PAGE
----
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I'm looking at the implementation for the old contrib macro with-ns:

(defmacro with-ns
  "Evaluates body in another namespace. ns is either a namespace
   object or a symbol. This makes it possible to define functions in
   namespaces other than the current one."
  [ns & body]
  `(binding [*ns* (the-ns ~ns)]
     ~@(map (fn [form] `(eval '~form)) body)))

What I don't understand is the need to eval the body. In other words, why doesn't this work in the case where I want to access elements in the target namespace within the body w/o the eval (example below).

user=> (defmacro wns [ns & body] `(binding [*ns* (the-ns ~ns)] ~@body))
user=> (create-ns 'boofar)
#<Namespace boofar>
user=> (in-ns 'boofar)
#<Namespace boofar>
boofar=> (clojure.core/refer-clojure)
boofar=> (defn xx [a b] (str a b))
boofar=> (xx 5 6)
boofar=> (in-ns 'user)
#<Namespace user>
user=> (with-ns 'boofar (println *ns*) (xx 5 6))
#<Namespace boofar>
user=> (wns 'boofar (println *ns*) (xx 5 6))

CompilerException java.lang.RuntimeException: 
    Unable to resolve symbol: xx in this context, 
user=> (wns 'boofar (println *ns*))
#<Namespace boofar>

I'm OK with this. I really don't mind, but I'd like to understand what's going on here. xx clearly exists in the boofar namespace, and pushing the ns binding should put me there, yet I can't call it directly, however I can call something in clojure.core which has been referred. In case you're wondering, I tried re-writing the macro to use in-ns with the corresponding try/finally and the result is the same.



Added example of the macro using in-ns. Results are the same as without.

user=> (defmacro wins [ns & body] 
  `(let [orig-ns# (ns-name *ns*)] 
       (in-ns ~ns)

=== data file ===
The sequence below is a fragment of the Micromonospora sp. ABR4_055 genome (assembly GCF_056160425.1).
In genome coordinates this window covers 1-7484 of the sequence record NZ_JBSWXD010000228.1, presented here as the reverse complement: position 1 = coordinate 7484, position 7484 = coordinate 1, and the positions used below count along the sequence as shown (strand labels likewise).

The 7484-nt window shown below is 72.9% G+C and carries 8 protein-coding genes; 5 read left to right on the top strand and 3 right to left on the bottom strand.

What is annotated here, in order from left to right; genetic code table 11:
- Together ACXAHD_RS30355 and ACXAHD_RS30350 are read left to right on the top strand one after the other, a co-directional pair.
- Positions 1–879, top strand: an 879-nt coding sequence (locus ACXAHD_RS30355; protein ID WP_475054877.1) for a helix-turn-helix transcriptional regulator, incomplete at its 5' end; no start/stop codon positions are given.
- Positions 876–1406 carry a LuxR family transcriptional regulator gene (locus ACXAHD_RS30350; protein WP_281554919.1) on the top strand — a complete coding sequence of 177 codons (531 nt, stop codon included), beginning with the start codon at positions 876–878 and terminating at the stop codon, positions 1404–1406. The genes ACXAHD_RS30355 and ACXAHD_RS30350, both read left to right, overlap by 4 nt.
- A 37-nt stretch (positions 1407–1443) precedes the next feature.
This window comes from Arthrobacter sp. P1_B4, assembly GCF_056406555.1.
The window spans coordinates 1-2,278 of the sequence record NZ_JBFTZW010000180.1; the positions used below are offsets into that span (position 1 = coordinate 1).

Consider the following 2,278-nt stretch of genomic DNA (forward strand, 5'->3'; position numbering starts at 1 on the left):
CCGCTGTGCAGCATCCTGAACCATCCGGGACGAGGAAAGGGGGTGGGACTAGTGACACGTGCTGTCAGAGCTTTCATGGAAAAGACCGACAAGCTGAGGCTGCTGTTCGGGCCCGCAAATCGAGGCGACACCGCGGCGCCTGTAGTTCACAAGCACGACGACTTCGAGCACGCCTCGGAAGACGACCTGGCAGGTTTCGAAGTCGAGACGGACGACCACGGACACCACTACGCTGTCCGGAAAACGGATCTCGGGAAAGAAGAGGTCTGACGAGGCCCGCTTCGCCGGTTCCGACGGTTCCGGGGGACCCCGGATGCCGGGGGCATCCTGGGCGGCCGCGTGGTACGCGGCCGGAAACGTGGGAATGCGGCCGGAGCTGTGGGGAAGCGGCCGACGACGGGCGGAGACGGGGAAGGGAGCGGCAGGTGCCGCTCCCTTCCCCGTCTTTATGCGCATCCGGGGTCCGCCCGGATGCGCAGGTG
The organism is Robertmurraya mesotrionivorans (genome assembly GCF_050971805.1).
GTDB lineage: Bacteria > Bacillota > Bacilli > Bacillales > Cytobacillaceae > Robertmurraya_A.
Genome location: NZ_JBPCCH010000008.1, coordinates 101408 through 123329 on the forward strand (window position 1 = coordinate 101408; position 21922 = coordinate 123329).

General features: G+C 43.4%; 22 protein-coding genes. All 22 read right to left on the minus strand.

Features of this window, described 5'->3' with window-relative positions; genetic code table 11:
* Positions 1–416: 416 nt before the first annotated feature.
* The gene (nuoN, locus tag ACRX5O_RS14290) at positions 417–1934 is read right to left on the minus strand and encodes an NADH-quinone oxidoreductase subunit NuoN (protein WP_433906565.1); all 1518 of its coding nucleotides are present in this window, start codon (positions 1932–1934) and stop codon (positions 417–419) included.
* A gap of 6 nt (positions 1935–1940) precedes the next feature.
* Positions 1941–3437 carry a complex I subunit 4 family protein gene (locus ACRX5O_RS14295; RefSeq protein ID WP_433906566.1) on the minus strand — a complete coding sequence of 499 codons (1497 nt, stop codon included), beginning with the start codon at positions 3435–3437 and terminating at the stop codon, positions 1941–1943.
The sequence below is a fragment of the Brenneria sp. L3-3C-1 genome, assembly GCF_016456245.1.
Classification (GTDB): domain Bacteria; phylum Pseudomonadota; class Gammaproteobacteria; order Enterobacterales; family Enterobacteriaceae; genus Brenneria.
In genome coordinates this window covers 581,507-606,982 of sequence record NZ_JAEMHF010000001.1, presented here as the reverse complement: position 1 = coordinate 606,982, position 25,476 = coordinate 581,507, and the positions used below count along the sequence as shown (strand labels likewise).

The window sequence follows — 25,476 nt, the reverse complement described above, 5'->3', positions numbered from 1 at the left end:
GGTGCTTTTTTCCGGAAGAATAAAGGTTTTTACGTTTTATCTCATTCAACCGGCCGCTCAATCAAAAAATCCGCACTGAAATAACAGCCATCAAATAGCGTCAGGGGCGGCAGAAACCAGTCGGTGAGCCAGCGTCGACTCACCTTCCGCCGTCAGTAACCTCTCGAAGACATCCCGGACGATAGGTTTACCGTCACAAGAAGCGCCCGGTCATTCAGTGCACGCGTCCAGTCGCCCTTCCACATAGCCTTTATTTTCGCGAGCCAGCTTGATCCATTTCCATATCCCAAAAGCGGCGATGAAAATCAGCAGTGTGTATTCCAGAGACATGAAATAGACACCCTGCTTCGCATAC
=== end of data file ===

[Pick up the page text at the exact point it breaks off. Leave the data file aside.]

(finally (in-ns orig-ns#)))))

The expanded macro...

user=> (pprint (macroexpand-all '(wins 'boofar2 (xx 7 8))))
 [orig-ns__4137__auto__ (clojure.core/ns-name clojure.core/*ns*)]
  (clojure.core/in-ns 'boofar2)
  (xx 7 8)
  (finally (clojure.core/in-ns orig-ns__4137__auto__))))

Using it...

user=> (defn xx [a b] (str "user/xx [" a " " b "]"))
user=> (in-ns 'boofar2)
boofar2=> (defn xx [a b] (str "boofar2/xx [" a " " b "]"))
boofar2=> (in-ns 'user)
user=> (wins 'boofar2 (xx 7 8))
"user/xx [7 8]"
share|improve this question
up vote 6 down vote accepted

Setting ns with bind doesn't quite work that way, which is why the doc's for namespaces include this warning:

"The current namespace, *ns* can and should be set only with a call to in-ns or the ns macro, both of which create the namespace if it doesn't exist."

In your example the symbol xx is being resolved in the namespace user instead of the namespace that *ns*is bound to:

user> (defn xx [a b] "I'm the xx from ns user")
user> (wns 'boofar (println *ns*) (xx 5 6))
#<Namespace boofar>
"I'm the xx from ns user"
share|improve this answer
OK. I think that using in-ns is a bit of a tangent to the main issue, because it still operates the same way if you use it (added example above). I can see that you are correct, it is clearly being resolved to the version in the user namespace, however I still don't quite understand why. Maybe xx is resolved before the expanded code from the macro is executed? – Bill Dec 25 '13 at 3:39

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